“Ford could not stand by while health care workers in this country placed their lives on the line to help others without even having proper protection,”  –Jim Baumbick, Vice President, Ford Enterprise Product Line Management

Another interesting story comes from the world-famous Daimler group. Mercedes’s parent company, Daimler, has put all of their 3d printing resources and talent into making face shields. Their highly competitive and renowned formula one team, the Mercedes-AMG Petronas, is usually found racing at speeds above 340kmph. However, the pandemic has allowed them to make low-cost breathing kits.

Individuals have to keep their distance from each other, but at the same time societies are coming together,” –Ola Källenius, Chairman of the Board of Management of Daimler AG

Back in India, due to population and the sudden increase in the demand for face masks, many companies have also started manufacturing masks and shields for healthcare as well as consumers. These companies are trying to leverage their well-established supply chain, along with their manufacturing capabilities. Companies like Kia motors have pledged to provide 1 million face masks in China. On a much more local level, Hyundai India has ordered testing kits from their home country, Korea. Skoda and Volkswagen have also promised face masks. 

Mahindra and Mahindra has also stepped into providing health care centers at their flagship, Mahindra Resort guesthouse, and hotels. Their logistics business has also started an emergency cab service for doctors, nurses, single mothers, and disabled citizens. They currently operate in 7 cities. 

“As we continue to battle this unprecedented crisis, we are pleased to announce that all Audi India dealerships across the country will prioritize vehicle servicing for essential workers.”   Balbir Singh Dhillon, Head, AUDI INDIA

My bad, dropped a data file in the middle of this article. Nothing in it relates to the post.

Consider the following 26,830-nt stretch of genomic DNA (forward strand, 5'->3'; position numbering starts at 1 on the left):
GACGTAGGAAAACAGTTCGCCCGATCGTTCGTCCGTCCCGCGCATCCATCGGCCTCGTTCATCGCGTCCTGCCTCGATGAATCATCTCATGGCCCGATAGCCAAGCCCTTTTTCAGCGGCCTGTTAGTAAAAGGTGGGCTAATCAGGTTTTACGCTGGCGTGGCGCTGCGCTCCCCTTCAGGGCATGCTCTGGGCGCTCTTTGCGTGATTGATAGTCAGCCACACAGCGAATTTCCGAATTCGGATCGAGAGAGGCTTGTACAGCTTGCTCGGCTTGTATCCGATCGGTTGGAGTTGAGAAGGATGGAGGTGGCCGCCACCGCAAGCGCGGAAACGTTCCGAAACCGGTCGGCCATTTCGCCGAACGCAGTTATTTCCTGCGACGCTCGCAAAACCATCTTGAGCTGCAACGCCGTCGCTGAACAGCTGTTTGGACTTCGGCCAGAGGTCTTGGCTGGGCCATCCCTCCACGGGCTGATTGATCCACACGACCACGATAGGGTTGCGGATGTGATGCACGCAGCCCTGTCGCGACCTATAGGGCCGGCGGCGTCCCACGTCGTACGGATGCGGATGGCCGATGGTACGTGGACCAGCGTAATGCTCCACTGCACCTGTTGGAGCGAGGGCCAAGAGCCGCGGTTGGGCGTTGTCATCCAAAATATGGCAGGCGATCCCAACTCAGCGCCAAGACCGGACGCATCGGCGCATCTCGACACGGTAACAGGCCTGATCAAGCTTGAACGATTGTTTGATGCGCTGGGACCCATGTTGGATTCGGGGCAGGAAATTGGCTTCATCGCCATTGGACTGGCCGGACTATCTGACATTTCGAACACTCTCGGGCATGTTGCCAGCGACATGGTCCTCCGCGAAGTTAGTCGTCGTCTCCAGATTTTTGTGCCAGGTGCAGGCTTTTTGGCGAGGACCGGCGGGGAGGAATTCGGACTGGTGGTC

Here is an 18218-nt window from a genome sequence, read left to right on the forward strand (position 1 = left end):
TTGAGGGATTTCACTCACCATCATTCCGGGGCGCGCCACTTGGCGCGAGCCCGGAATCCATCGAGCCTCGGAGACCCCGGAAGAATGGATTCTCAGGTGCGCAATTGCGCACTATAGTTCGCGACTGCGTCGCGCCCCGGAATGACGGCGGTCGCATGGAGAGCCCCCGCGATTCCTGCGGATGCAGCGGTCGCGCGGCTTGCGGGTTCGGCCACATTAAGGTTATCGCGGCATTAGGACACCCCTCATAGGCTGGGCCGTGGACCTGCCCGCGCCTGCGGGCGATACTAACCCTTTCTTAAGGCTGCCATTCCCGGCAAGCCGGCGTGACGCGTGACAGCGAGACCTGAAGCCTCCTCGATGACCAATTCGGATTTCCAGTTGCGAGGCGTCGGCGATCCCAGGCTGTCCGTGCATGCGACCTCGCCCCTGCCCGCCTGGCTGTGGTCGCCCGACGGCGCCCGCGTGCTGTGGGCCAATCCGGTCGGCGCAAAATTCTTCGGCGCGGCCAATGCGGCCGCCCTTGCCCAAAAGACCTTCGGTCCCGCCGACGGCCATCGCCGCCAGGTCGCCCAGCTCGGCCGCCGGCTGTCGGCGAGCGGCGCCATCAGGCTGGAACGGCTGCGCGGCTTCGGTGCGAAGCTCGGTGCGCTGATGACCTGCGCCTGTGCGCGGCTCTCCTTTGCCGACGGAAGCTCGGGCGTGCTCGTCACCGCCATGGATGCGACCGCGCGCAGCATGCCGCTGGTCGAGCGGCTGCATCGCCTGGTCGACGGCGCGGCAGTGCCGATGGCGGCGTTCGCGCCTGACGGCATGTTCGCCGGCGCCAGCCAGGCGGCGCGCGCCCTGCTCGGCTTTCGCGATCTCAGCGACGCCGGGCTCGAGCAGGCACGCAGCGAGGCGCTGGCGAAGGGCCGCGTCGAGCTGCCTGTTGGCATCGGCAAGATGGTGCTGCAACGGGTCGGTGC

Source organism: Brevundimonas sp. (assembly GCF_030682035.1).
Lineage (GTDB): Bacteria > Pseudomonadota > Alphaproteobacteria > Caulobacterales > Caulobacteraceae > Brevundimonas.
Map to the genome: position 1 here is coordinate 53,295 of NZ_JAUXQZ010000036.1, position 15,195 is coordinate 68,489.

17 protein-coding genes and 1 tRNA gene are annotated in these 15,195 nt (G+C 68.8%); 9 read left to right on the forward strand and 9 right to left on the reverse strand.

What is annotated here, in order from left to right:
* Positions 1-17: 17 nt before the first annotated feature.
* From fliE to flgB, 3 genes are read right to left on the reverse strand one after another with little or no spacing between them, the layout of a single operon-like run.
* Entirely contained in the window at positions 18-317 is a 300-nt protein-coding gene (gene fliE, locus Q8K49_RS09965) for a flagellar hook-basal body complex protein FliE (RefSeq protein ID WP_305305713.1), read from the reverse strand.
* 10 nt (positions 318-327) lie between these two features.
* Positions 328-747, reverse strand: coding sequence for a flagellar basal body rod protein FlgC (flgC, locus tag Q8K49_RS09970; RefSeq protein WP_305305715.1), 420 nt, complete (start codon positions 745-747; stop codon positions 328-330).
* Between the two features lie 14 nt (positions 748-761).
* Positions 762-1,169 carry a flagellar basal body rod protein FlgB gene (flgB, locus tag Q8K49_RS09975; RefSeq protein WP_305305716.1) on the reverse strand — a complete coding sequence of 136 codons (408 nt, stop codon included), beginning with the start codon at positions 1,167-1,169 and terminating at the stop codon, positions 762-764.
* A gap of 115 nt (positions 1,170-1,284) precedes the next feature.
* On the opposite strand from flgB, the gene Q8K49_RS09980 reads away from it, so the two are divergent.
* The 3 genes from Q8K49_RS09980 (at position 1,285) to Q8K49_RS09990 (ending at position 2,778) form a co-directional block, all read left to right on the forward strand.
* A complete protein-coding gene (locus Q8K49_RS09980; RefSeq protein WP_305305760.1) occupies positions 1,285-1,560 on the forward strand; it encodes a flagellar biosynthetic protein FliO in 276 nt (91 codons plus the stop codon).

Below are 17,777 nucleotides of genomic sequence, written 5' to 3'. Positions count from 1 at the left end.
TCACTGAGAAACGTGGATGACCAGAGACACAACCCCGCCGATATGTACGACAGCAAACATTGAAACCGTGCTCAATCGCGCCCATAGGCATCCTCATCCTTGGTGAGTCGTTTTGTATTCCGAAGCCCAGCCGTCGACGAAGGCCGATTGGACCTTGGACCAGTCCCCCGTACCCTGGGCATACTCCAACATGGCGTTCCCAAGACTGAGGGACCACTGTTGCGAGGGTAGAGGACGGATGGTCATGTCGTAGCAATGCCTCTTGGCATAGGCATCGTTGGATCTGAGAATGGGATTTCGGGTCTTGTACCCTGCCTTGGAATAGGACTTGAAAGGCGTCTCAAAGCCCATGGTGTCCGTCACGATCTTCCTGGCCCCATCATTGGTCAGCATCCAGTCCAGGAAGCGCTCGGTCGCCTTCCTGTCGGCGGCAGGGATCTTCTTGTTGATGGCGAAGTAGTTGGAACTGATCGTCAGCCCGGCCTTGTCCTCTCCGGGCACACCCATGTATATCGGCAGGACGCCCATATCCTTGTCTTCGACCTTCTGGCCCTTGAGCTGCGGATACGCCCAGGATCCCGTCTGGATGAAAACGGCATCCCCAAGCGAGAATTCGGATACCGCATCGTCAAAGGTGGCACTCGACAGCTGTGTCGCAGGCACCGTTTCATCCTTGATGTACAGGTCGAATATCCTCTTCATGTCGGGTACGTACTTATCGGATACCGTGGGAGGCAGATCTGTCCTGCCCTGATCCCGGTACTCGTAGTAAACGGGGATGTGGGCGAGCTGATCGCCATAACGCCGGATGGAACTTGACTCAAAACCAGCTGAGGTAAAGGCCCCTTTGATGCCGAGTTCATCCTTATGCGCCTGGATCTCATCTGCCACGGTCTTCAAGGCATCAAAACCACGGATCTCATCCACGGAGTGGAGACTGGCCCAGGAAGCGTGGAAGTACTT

On a corporate level, most of these companies have been operating remotely. Employee health care and sanitation have been top priorities since the lockdown was lifted on 8th June.

Since they are the technical maestro, US-based Tesla has already developed an FDA approved ventilator which would be distributed at zero costs.The crisis has reminded them of the importance of setting up a flexible and agile working environment, and the much more important lesson of empathy.

The critical point to note here remains that despite the economic loss, the companies have to suffer, a sense of empathy and social responsibility is prevailing. It tells us a lot about a company’s stand on being inclusive. Even the most sought after and well-funded industry, automotive giants have done exceptionally well in understanding their role as a corporate robin hood. Finally, does the automotive industry care for you during COVID-19? What do you think?

Shahzer Rahman
Shahzer Rahman
Shahzer is an explorer at heart. His mantra for leading a good life is “being out there, hunting for opportunities.” He is a mechanical engineer by profession and his interest lies in poetry and film editing.